Reflections of the past week of 4-21-11


Editor’s Note: In this week’s “Reflections of the Past”, Vevay Newspapers wishes to share with its readers a selection from the Civil War journal of Charles Wesley Heath. This is the 150th Anniversary of the Civil War.

Thanks to the Switzerland County Historical Society for sharing this important historic document with the community.


I was in my 25th year when the storm of war burst upon us, and our country was startled from its peaceful repose. Troops had been called for to suppress the rebellion and many of my friends and schoolmates were enrolled, and some of them had already gone to the “front”. I pondered the subject daily and at night upon my bed. The question “Is it my duty to go to the army?” was ringing in my ears. My inclinations were to be a soldier. My grandfather – my father’s father – had fought seven years to secure the privileges of a Republican Government of Union and Liberty, and I felt the fire burn within me that burned in the patriot-bosoms of “76” – to perpetuate the government that they had suffered to secure.

I should have gone at the first bugle-note without hesitation had not I been in rather poor health and assured by all my friends that I would not be able to endure the hardships of camp-life. Finally in May – the 8th, I believe – I determined to go. I gave up my employment – a clerkship in a store, went to Vevay 12 miles distant, Switzerland County, Indiana, and gave Captain Stepleton my name and my country my services. We were quartered in Vevay for 24 hours after my enlistment when, the company being filled, we went on board the steamer for Madison, Indiana. Early the next morning we went on the cars to Indianapolis, where we arrived about 11 o’clock in the morning and marched directly to the State House yard where we expected to be mustered into the U.S. service. Having “broken ranks” for a time, the greater number of the “boys” were reclining on the grass in the shade of the trees, but I had an inclination to inspect the State House and had gone thither, when I was met at the portal by a gentleman who asked: “Do you belong to the company that just came in?” “I do, sir.” “For what length of time have you enlisted?” “Three months, sir.” “I am sorry to have to inform you that the regiment just being mustered is the last regiment of three months men required from Indiana.” I replied that we would have the satisfaction of having offered our services. “Yes,” said he, “it is as much honor to have been willing to do a thing as to have done it.”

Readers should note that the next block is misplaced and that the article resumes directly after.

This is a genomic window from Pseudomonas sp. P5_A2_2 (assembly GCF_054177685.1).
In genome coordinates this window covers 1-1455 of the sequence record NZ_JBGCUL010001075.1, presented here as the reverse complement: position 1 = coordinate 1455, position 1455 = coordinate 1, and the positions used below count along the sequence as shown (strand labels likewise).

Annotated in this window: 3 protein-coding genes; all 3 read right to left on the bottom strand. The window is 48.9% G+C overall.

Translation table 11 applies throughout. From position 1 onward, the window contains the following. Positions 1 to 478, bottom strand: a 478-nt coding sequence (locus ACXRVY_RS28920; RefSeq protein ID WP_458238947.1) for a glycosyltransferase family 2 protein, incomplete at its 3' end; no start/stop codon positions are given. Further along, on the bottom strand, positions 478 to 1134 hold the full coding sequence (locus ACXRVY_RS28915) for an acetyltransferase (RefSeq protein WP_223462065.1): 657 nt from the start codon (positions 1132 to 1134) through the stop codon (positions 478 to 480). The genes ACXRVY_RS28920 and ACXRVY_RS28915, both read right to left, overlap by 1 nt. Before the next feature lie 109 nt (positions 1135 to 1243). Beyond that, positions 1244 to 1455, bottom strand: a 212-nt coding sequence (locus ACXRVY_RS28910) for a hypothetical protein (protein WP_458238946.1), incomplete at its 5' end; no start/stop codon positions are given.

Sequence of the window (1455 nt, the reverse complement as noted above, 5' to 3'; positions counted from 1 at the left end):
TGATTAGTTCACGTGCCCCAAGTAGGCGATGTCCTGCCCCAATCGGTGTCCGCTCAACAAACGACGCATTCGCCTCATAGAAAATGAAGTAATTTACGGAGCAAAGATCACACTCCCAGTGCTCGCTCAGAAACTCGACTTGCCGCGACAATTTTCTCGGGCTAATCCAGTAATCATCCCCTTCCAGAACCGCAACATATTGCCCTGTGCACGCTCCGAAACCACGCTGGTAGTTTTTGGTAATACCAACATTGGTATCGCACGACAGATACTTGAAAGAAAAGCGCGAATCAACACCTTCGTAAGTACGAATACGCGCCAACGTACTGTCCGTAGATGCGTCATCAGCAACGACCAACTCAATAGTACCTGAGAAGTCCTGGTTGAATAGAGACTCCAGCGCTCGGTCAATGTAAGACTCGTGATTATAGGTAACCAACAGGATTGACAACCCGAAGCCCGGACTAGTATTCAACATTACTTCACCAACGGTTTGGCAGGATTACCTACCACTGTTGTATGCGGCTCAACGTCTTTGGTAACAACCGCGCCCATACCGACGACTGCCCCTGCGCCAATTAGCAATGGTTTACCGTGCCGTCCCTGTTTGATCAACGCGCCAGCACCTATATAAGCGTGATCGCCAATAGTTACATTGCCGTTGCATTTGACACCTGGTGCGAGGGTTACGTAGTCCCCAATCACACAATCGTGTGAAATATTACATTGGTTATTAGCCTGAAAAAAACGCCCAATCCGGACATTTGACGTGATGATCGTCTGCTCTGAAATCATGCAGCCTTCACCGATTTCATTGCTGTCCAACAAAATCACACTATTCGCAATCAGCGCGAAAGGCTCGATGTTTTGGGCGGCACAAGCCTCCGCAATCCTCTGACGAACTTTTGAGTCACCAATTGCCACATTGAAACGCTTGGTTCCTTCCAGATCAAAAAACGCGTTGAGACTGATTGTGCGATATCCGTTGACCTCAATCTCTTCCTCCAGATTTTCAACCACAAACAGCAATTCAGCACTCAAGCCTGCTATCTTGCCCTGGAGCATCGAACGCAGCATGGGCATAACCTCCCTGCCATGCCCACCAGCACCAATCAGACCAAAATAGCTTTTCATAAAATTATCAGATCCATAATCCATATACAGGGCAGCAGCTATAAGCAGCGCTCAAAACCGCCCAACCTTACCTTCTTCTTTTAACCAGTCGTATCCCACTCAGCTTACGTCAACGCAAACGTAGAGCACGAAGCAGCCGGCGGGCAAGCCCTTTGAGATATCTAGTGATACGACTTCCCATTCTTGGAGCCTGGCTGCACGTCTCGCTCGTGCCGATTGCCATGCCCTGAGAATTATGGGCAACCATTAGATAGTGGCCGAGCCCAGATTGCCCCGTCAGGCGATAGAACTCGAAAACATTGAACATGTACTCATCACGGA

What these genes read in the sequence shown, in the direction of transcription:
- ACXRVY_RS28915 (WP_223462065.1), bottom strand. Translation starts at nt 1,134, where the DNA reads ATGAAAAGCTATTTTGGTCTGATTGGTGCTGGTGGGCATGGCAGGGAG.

Just at this stage of the conversation a third person interrupted us by requesting an audience with the gentleman and I saw nothing more of him until the senators and legislators were filing down the walk to dinner. The State Legislature was in session, and I supposed the gentleman I had conversed with to be a member of that body. After inspecting the buildings and grounds I returned to where the company were enjoying the cool shade, and entering into conversation with one of the lieutenants, I said: “Marquis, I want you to point out to me Governor O.P. Morton as he returns to the State House if you know him.” “I will do so. I know him very well, “said he. Soon the members came strolling into the yard, and after a time Marquis plucked my sleeve and whispered “There is Governor Morton!” I glanced at him and was considerably surprised to see the same gentleman with whom I have been talking an hour before.